PITTSBURGH — The state Superior Court has reversed a Westmoreland County decision that had granted summary judgment to a maker of "belleville washers" in a long-running lawsuit over trade secrets.
On April 11, the court overturned summary judgment in favor of Belleville International, which was sued in 2007 by Key Bellevilles, another maker of the metal washers.
In 2006, many employees, including defendant Frank Ballina, left KB and joined BI. Because of this, KB filed a complaint alleging that BI was using KB’s highly protected trade secrets to develop its business.
KB also alleged that BI was luring KB employees to its company and stealing its customers. The actions against Ballina were due to an alleged breach of contract that KB says all employees enter into when they are hired.
For several years, both companies were back and forth in court until the court reached a summary judgment decision in 2011.
The trial court did not believe KB could prove that the company was damaged by BI’s alleged interference or if it was KB’s own failed performance that was causing the company to lose business.
Also, the trial court denied granting summary judgment to KB because KB failed to provide evidence of the alleged damages it incurred. KB had “repeatedly informed BI that damages calculations and testimony will be presented by an expert witness,” according to court documents. KB never provided this documentation.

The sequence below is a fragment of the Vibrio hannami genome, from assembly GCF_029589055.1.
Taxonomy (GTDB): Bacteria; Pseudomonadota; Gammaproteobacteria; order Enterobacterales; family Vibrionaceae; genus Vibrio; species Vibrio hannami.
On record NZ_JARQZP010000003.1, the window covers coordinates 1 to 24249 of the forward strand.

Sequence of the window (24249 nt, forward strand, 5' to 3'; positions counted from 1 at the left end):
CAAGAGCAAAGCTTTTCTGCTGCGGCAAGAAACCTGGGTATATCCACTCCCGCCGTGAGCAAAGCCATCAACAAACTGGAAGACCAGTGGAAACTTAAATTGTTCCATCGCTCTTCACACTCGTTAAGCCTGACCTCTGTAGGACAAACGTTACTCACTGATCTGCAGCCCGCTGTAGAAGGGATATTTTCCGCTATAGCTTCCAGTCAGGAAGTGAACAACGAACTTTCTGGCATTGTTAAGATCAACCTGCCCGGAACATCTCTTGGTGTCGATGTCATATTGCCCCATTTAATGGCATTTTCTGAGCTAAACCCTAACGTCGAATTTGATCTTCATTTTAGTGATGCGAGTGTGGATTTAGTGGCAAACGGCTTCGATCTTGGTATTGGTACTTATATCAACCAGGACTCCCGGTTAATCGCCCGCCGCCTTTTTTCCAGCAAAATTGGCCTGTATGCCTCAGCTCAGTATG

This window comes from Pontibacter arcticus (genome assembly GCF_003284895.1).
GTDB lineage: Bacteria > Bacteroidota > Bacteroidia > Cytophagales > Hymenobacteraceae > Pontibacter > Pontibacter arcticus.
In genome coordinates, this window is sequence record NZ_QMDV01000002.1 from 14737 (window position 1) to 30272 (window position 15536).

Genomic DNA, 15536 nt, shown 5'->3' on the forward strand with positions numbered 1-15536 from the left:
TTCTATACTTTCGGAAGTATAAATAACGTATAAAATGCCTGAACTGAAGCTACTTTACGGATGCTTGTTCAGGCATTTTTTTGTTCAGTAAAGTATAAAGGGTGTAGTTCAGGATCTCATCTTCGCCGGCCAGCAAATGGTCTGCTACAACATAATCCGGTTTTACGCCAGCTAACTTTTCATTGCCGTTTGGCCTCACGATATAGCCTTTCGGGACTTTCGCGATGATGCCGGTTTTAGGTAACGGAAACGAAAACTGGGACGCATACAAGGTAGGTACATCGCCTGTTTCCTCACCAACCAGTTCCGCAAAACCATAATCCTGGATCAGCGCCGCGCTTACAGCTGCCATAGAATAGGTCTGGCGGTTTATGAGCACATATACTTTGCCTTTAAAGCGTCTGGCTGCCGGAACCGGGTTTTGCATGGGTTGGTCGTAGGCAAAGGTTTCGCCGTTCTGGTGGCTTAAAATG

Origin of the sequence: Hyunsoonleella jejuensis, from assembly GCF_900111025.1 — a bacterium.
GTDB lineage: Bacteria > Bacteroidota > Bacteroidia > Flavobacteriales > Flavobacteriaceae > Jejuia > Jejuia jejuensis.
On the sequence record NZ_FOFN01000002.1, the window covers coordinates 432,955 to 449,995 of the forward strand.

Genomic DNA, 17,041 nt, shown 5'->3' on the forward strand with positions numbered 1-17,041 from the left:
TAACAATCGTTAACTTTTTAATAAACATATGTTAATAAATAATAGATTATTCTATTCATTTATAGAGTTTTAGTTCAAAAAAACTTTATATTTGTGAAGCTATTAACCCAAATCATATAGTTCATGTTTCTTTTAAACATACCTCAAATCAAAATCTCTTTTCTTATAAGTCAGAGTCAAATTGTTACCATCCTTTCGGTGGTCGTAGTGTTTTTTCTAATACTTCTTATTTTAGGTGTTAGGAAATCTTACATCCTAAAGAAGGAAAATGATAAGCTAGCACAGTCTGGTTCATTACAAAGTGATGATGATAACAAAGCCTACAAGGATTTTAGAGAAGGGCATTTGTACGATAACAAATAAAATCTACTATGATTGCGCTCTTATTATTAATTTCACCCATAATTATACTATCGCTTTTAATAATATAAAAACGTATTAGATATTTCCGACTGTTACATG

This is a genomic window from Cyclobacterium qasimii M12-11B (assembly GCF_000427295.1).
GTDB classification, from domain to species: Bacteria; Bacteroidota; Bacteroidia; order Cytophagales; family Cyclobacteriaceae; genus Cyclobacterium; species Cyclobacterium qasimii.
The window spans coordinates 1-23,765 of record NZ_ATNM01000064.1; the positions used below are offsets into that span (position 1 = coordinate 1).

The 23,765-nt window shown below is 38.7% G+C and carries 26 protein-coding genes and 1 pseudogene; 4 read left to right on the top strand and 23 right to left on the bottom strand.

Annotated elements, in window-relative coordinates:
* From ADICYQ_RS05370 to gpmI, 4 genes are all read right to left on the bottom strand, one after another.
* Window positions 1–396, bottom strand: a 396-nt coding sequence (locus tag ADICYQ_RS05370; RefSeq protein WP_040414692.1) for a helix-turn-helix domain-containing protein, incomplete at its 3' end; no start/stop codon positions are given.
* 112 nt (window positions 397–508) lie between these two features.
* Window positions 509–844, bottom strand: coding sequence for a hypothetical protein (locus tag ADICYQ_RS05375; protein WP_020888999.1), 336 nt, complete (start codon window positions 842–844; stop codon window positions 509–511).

Several years later, Ballina and BI renewed their motion for summary judgment, alleging KB never produced any evidence. The defendants argued that since KB could not produce evidence of damages, that was proof that the company's performance did not suffer because of BI.
KB argued that it would soon produce evidence, which it did in May 2014.
In August 2014, the trial court granted BI’s motion for summary judgment. The trial court ruled that KB had no reasonable explanation for why it could not show reports proving damages for over two years. The large gap of time was proof enough to the trial court that there was not sufficient evidence of damage done to the company by BI.
KB entered an appeal to the state Superior Court. The company claimed the trial court “erred as a matter of law by entering summary judgment because discovery was not closed, rendering Appellees’ motions premature,” according to court documents.
KB claimed that just because it could not produce evidential paperwork in a timely fashion, that was not grounds for a party to file for summary judgment. KB also stood by its assertion that the paperwork it did produce proved damages sustained by BI’s interference.
In the Superior Court’s decision, the court stated that an expert report is not necessary to prove damages sustained by the actions of another. It was proven that KB possessed trade secrets and those secrets could have been obtained by BI because of the actions of Ballina, the court ruled.